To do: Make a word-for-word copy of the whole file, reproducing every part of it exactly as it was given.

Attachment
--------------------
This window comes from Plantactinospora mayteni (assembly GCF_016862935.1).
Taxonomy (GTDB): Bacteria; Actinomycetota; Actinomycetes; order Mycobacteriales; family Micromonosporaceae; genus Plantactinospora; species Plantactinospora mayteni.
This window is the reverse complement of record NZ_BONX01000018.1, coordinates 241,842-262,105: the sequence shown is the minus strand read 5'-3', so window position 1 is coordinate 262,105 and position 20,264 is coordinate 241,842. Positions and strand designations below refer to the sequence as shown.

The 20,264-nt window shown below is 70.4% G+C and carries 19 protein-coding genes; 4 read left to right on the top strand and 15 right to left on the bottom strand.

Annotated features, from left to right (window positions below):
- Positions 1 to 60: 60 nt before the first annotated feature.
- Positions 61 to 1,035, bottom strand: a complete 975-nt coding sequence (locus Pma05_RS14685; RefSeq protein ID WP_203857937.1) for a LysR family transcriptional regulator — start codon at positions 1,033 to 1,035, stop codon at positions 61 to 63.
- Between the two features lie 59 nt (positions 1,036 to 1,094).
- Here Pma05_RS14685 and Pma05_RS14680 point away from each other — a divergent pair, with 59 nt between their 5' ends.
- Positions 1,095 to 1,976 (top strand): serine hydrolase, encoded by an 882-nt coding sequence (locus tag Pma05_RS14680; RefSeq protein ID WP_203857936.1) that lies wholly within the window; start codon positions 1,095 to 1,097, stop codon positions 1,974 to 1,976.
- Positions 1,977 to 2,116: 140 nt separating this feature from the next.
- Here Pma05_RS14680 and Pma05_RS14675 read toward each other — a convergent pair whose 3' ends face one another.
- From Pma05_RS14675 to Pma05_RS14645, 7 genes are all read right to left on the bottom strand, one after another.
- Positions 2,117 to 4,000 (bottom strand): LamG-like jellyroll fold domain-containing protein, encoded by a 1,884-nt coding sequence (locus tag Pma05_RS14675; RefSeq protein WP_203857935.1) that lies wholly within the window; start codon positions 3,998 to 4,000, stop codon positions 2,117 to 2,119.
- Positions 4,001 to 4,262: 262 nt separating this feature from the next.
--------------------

This window comes from Plantactinospora mayteni (assembly GCF_016862935.1).
Taxonomy (GTDB): Bacteria; Actinomycetota; Actinomycetes; order Mycobacteriales; family Micromonosporaceae; genus Plantactinospora; species Plantactinospora mayteni.
This window is the reverse complement of record NZ_BONX01000018.1, coordinates 241,842-262,105: the sequence shown is the minus strand read 5'-3', so window position 1 is coordinate 262,105 and position 20,264 is coordinate 241,842. Positions and strand designations below refer to the sequence as shown.

The 20,264-nt window shown below is 70.4% G+C and carries 19 protein-coding genes; 4 read left to right on the top strand and 15 right to left on the bottom strand.

Annotated features, from left to right (window positions below):
- Positions 1 to 60: 60 nt before the first annotated feature.
- Positions 61 to 1,035, bottom strand: a complete 975-nt coding sequence (locus Pma05_RS14685; RefSeq protein ID WP_203857937.1) for a LysR family transcriptional regulator — start codon at positions 1,033 to 1,035, stop codon at positions 61 to 63.
- Between the two features lie 59 nt (positions 1,036 to 1,094).
- Here Pma05_RS14685 and Pma05_RS14680 point away from each other — a divergent pair, with 59 nt between their 5' ends.
- Positions 1,095 to 1,976 (top strand): serine hydrolase, encoded by an 882-nt coding sequence (locus tag Pma05_RS14680; RefSeq protein ID WP_203857936.1) that lies wholly within the window; start codon positions 1,095 to 1,097, stop codon positions 1,974 to 1,976.
- Positions 1,977 to 2,116: 140 nt separating this feature from the next.
- Here Pma05_RS14680 and Pma05_RS14675 read toward each other — a convergent pair whose 3' ends face one another.
- From Pma05_RS14675 to Pma05_RS14645, 7 genes are all read right to left on the bottom strand, one after another.
- Positions 2,117 to 4,000 (bottom strand): LamG-like jellyroll fold domain-containing protein, encoded by a 1,884-nt coding sequence (locus tag Pma05_RS14675; RefSeq protein WP_203857935.1) that lies wholly within the window; start codon positions 3,998 to 4,000, stop codon positions 2,117 to 2,119.
- Positions 4,001 to 4,262: 262 nt separating this feature from the next.